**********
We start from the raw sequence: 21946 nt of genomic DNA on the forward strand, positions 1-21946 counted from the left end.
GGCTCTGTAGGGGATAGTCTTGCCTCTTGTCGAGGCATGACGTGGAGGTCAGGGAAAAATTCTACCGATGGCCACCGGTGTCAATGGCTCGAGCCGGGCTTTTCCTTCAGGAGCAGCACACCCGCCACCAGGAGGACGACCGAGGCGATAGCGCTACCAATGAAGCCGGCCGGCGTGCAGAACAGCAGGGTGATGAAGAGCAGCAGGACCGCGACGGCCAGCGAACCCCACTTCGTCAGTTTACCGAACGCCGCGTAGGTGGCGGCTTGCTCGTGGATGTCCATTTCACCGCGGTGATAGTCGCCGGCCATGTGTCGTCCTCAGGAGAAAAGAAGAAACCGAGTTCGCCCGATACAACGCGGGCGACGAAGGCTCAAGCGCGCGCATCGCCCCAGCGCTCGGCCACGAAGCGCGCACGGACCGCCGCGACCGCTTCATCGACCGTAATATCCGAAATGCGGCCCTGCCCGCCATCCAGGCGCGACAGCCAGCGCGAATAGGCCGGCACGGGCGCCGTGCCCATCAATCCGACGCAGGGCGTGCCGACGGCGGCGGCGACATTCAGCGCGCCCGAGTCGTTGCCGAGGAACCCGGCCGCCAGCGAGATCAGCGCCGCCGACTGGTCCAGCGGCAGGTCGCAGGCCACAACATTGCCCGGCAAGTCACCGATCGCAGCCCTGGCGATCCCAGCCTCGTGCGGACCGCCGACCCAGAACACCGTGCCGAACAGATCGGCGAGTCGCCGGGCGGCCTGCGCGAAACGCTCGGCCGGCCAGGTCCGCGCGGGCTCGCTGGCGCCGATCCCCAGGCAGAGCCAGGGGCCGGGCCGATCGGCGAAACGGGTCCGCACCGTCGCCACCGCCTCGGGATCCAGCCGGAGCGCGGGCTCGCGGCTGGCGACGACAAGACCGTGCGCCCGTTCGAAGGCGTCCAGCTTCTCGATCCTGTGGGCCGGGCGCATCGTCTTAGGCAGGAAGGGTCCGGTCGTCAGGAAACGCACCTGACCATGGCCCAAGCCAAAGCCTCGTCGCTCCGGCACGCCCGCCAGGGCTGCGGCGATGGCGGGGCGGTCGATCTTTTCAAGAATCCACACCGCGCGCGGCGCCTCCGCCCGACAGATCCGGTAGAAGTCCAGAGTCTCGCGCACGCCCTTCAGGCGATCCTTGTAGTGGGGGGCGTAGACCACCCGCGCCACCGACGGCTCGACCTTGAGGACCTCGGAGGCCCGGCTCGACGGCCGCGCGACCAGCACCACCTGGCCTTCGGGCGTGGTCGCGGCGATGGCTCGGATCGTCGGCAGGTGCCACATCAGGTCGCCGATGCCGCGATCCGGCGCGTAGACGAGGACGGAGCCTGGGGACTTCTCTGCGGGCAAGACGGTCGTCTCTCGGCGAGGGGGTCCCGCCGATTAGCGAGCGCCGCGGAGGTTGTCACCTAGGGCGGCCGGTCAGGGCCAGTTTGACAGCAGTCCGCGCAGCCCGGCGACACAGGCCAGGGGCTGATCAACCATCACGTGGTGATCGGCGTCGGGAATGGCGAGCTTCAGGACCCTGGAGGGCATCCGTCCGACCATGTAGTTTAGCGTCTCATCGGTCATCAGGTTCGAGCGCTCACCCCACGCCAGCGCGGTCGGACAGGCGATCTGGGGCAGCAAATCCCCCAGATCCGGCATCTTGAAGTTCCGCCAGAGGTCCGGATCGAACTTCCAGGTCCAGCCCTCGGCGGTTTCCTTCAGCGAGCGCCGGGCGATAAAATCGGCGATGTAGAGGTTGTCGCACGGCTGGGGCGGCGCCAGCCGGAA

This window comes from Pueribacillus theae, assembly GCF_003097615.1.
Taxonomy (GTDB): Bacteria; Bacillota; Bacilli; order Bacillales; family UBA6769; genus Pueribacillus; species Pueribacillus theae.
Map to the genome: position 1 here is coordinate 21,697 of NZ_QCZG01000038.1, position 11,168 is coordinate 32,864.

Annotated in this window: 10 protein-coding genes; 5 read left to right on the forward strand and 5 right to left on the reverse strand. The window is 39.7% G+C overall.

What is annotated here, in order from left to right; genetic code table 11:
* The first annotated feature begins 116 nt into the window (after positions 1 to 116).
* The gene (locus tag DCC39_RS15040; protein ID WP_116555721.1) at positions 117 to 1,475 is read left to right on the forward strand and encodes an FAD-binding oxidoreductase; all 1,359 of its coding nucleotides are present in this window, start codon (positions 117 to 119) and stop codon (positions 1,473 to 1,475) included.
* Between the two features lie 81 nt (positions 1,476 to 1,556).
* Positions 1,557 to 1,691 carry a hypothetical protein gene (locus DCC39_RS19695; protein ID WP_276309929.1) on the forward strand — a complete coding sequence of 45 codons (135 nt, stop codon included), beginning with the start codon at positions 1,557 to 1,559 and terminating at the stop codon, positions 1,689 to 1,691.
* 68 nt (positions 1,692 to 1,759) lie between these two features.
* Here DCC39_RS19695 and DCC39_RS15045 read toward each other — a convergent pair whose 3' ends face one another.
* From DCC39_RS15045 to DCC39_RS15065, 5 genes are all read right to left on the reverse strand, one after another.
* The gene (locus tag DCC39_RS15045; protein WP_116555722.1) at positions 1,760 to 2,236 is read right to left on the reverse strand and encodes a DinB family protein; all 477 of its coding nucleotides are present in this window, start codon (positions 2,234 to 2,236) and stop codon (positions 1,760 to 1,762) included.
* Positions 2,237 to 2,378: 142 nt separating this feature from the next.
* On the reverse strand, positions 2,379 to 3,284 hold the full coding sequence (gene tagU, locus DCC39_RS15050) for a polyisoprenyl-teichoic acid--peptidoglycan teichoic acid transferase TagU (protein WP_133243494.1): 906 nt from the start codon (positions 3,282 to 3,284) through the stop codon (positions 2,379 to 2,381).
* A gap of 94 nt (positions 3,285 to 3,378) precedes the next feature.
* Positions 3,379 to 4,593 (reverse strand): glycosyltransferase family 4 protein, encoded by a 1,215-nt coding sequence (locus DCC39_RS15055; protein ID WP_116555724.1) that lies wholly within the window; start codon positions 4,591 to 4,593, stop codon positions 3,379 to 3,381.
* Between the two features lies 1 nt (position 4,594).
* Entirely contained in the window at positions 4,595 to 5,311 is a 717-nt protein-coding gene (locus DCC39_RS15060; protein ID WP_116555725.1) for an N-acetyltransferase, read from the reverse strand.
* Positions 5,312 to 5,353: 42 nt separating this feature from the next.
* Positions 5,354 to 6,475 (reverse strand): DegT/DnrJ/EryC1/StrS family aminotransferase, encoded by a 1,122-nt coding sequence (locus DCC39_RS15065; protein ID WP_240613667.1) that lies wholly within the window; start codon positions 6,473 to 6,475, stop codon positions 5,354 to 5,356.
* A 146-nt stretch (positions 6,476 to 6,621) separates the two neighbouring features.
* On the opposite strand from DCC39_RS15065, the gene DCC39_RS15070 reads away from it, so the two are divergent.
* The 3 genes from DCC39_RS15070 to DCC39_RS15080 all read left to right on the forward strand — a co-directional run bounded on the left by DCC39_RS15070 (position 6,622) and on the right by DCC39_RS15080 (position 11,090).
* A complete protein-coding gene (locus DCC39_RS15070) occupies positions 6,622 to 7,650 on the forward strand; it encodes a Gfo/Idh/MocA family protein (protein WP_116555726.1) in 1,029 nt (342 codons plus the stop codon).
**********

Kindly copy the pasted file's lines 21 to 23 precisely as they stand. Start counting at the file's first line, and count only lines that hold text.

* Entirely contained in the window at positions 4,595 to 5,311 is a 717-nt protein-coding gene (locus DCC39_RS15060; protein ID WP_116555725.1) for an N-acetyltransferase, read from the reverse strand.
* Positions 5,312 to 5,353: 42 nt separating this feature from the next.
* Positions 5,354 to 6,475 (reverse strand): DegT/DnrJ/EryC1/StrS family aminotransferase, encoded by a 1,122-nt coding sequence (locus DCC39_RS15065; protein ID WP_240613667.1) that lies wholly within the window; start codon positions 6,473 to 6,475, stop codon positions 5,354 to 5,356.